Geneva, Switzerland, 20 September 2018 – Addex Therapeutics (SIX: ADXN), a leading company pioneering allosteric modulation-based drug discovery and development, announced today that it has joined the Human Drug and Brain Research (THuNDR2) initiative. THuNDR2 is a collaboration between leading UK neuroscientists, drug development experts and Addex which has been established to study the role of the D1 receptor, the main dopamine receptor, in human brain function with a grant of £1.2 million from the Wellcome Trust. The D1 receptor is believed to play a vital role in attention, concentration, as well as addiction to tobacco and other drugs. The THuNDR2 initiative is led by Prof David Nutt from Imperial College London and includes the universities of Cambridge, Bristol, Exeter, Oxford and Kings College London.
“THuNDR2 is a landmark biomedical resource funded by Wellcome that will provide a much needed boost to human experimental neuroscience both in the UK and across the world for many years to come,” explained Prof Nutt. “Securing Addex permission for access to ADX10061 was vital for our success and we believe will allow us to advance exponentially our understanding of dopamine’s function in the brain and effect on human health.”
The Wellcome Trust grant enables the synthesis, formulation and storage of ADX10061 to medical standards, allowing vital research on brain function currently not accessible. ADX10061 will be made available to other UK and international psychopharmacology researchers and included in the ECNP Medicines Chest, an initiative by the European College of Neuropsychopharmacology (ECNP) to provide researchers access to pharmacological tools to support human experimental medicine studies.
“The THuNDR2 initiative brings together many of the world’s leading neuropharmacologists to address key questions regarding brain function. Addex is eager to play an active role in moving forward our understanding of the importance of dopamine which may lead to us identifying a development path for ADX10061,” stated Robert Lütjens, PhD, Head of Discovery at Addex Therapeutics.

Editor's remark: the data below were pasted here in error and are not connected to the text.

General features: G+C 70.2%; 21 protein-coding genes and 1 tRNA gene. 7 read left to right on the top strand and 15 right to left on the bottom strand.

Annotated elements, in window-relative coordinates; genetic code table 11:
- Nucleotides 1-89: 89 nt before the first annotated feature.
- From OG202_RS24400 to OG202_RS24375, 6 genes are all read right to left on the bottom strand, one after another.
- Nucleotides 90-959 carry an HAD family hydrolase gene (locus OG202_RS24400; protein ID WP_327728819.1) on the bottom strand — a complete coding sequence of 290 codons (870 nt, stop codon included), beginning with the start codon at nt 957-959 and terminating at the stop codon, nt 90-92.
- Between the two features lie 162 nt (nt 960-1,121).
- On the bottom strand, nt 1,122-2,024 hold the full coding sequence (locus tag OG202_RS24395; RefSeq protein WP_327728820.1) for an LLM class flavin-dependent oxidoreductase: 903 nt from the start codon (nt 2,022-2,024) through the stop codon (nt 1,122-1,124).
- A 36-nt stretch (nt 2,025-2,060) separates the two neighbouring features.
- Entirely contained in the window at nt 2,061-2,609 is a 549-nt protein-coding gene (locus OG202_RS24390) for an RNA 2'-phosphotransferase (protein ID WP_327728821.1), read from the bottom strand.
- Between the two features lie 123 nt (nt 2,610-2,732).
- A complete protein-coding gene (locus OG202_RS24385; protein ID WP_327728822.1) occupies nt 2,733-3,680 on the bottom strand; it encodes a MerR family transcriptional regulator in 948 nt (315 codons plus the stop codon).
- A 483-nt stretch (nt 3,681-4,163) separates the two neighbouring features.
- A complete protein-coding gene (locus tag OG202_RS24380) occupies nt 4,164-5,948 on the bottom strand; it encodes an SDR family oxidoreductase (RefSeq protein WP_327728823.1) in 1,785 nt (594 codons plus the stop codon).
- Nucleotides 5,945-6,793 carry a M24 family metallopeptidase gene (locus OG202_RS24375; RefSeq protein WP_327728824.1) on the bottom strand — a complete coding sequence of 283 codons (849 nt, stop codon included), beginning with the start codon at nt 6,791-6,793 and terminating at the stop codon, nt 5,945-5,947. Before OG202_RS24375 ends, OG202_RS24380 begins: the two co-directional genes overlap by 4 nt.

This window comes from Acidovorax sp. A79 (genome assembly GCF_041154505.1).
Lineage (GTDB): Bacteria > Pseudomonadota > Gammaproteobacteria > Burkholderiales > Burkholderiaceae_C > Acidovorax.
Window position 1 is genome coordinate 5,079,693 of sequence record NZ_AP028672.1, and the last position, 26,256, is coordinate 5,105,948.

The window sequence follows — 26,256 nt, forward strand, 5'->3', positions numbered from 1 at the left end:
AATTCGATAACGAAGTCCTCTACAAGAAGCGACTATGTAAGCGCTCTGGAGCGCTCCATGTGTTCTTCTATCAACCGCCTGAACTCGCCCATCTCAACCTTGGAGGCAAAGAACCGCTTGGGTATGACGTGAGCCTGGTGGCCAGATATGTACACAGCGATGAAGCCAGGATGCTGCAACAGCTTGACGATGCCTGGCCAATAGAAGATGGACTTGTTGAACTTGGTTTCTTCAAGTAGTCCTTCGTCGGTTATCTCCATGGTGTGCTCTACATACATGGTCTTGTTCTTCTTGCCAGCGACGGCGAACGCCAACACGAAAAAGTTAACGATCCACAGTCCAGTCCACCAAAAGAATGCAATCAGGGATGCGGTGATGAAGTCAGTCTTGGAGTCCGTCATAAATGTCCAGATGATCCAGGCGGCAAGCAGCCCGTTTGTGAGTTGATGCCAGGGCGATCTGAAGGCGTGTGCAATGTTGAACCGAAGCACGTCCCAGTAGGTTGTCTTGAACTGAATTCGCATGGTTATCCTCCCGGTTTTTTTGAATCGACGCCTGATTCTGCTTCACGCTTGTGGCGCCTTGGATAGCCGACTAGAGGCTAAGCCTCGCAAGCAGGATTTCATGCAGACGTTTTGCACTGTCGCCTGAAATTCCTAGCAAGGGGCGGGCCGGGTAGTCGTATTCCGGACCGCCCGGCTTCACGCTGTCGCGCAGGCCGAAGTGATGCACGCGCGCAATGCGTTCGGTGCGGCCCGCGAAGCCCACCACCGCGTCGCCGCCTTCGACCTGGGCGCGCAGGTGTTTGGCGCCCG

In return for supplying access to ADX10061 and its regulatory, clinical data package, Addex gains access to data generated from associated research studies.
“Being part of THuNDR2 is an important part of our ongoing strategy to collaborate with leading academic institutions to advance our understanding of our portfolio of drug candidates. ADX10061 has completed multiple Phase 2 clinical studies and has been shown to be safe and well tolerated. So for the right indication, ADX10061 could be advanced rapidly into additional clinical studies,” said Tim Dyer, CEO of Addex Therapeutics.
About Addex Therapeutics
Addex Therapeutics (www.addextherapeutics.com) is a biopharmaceutical company focused on the development of novel, orally available, small molecule allosteric modulators for neurological disorders. Allosteric modulators are an emerging class of small molecule drugs which have the potential to be more specific and confer significant therapeutic advantages over conventional "orthosteric" small molecule or biological drugs. Addex' allosteric modulator drug discovery platform targets receptors and other proteins that are recognized as essential for therapeutic intervention - the Addex pipeline has been generated from this pioneering allosteric modulator drug discovery platform. Addex's lead drug candidate, dipraglurant (mGluR5 negative allosteric modulator or NAM) has successfully completed a Phase 2a POC in Parkinson's disease levodopa-induced dyskinesia (PD-LID), and is being prepared to enter registration trials for PD-LID. In parallel, dipraglurant's therapeutic use in dystonia is being investigated. Addex's second clinical program, ADX71149 (mGluR2 positive allosteric modulator or PAM) is being developed in collaboration with Janssen Pharmaceuticals, Inc for epilepsy. In addition, ADX71441 (GABAB receptor PAM) program was awarded a $5.3 million grant by the US National Institute on Drug Abuse (NIDA, a division of National Institutes of Health (NIH)) to support human studies in cocaine addiction and has been licensed to Indivior. Discovery programs include mGluR4PAM, mGluR7NAM, TrkBPAM and mGluR3NAM & PAM.
For Addex Therapeutics
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